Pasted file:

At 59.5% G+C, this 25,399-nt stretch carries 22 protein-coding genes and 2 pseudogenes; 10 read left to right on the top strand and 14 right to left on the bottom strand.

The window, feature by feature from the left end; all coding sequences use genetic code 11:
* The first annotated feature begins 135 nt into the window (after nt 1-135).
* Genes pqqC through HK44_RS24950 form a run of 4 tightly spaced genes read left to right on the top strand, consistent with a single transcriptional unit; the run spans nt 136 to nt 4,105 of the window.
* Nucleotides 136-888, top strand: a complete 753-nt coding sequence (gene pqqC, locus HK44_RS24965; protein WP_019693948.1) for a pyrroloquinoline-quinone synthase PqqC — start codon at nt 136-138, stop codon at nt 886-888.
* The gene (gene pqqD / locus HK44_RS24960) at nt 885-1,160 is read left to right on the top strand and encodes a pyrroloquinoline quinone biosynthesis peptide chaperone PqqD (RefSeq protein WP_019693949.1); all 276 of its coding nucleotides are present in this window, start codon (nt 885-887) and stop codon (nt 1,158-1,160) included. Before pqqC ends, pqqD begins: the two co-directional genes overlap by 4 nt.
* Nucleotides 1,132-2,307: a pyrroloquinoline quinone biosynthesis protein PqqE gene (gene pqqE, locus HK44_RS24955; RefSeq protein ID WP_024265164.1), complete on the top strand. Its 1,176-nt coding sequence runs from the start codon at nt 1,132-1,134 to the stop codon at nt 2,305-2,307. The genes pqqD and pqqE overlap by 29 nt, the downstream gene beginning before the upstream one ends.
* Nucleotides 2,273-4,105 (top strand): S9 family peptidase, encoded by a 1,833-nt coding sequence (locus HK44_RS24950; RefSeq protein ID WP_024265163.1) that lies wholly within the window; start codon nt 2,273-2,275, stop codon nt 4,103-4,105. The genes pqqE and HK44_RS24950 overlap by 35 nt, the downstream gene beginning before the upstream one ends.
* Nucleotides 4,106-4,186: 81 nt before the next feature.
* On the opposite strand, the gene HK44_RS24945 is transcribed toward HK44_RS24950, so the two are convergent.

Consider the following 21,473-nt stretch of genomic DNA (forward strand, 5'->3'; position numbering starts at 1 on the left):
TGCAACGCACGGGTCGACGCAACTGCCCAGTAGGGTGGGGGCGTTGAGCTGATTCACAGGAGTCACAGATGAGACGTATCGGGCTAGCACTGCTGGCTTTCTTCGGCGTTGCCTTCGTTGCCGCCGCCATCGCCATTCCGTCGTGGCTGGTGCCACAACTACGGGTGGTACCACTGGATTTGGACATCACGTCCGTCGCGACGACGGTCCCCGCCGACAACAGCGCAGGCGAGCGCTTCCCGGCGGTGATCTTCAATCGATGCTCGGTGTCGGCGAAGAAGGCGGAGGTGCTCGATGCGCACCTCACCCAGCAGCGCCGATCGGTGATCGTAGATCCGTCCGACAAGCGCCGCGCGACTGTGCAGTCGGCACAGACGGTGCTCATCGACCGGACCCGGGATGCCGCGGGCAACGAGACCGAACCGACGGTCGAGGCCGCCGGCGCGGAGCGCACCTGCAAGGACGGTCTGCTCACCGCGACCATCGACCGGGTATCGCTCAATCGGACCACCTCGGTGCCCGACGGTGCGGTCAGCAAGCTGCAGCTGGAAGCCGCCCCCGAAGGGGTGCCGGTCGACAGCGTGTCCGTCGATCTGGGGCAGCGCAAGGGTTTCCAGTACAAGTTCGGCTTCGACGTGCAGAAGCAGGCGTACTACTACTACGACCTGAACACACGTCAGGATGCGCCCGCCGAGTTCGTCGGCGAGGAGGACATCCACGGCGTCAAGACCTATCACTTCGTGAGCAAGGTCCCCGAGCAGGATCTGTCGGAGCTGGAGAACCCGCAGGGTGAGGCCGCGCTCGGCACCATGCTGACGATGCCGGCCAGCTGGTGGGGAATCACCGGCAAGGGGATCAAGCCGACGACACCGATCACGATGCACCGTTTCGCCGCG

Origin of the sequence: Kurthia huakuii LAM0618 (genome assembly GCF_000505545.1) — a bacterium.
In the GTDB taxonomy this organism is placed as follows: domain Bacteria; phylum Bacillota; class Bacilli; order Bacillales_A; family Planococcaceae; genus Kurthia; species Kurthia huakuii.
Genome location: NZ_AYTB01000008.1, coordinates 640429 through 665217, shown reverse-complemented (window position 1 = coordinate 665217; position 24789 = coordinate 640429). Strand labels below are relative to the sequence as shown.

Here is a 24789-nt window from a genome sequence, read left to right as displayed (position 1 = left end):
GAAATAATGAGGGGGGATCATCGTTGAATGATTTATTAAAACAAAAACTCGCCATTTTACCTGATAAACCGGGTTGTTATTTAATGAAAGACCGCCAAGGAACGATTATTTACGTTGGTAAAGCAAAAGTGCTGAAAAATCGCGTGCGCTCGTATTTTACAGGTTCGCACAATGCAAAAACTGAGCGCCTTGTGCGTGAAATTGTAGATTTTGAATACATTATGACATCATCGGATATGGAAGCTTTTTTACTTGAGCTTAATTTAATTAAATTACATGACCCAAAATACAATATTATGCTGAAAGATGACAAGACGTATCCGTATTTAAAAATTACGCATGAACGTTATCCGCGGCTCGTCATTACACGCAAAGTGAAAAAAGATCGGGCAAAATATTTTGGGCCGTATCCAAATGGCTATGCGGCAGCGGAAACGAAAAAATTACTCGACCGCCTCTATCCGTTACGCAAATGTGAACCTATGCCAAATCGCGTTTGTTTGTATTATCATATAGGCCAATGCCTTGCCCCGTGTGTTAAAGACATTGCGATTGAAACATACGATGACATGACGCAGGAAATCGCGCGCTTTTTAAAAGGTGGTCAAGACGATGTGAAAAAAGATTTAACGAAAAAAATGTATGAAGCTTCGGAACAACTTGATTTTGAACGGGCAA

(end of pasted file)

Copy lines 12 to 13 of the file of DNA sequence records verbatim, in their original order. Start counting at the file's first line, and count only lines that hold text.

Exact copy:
TGCAACGCACGGGTCGACGCAACTGCCCAGTAGGGTGGGGGCGTTGAGCTGATTCACAGGAGTCACAGATGAGACGTATCGGGCTAGCACTGCTGGCTTTCTTCGGCGTTGCCTTCGTTGCCGCCGCCATCGCCATTCCGTCGTGGCTGGTGCCACAACTACGGGTGGTACCACTGGATTTGGACATCACGTCCGTCGCGACGACGGTCCCCGCCGACAACAGCGCAGGCGAGCGCTTCCCGGCGGTGATCTTCAATCGATGCTCGGTGTCGGCGAAGAAGGCGGAGGTGCTCGATGCGCACCTCACCCAGCAGCGCCGATCGGTGATCGTAGATCCGTCCGACAAGCGCCGCGCGACTGTGCAGTCGGCACAGACGGTGCTCATCGACCGGACCCGGGATGCCGCGGGCAACGAGACCGAACCGACGGTCGAGGCCGCCGGCGCGGAGCGCACCTGCAAGGACGGTCTGCTCACCGCGACCATCGACCGGGTATCGCTCAATCGGACCACCTCGGTGCCCGACGGTGCGGTCAGCAAGCTGCAGCTGGAAGCCGCCCCCGAAGGGGTGCCGGTCGACAGCGTGTCCGTCGATCTGGGGCAGCGCAAGGGTTTCCAGTACAAGTTCGGCTTCGACGTGCAGAAGCAGGCGTACTACTACTACGACCTGAACACACGTCAGGATGCGCCCGCCGAGTTCGTCGGCGAGGAGGACATCCACGGCGTCAAGACCTATCACTTCGTGAGCAAGGTCCCCGAGCAGGATCTGTCGGAGCTGGAGAACCCGCAGGGTGAGGCCGCGCTCGGCACCATGCTGACGATGCCGGCCAGCTGGTGGGGAATCACCGGCAAGGGGATCAAGCCGACGACACCGATCACGATGCACCGTTTCGCCGCG

Origin of the sequence: Kurthia huakuii LAM0618 (genome assembly GCF_000505545.1) — a bacterium.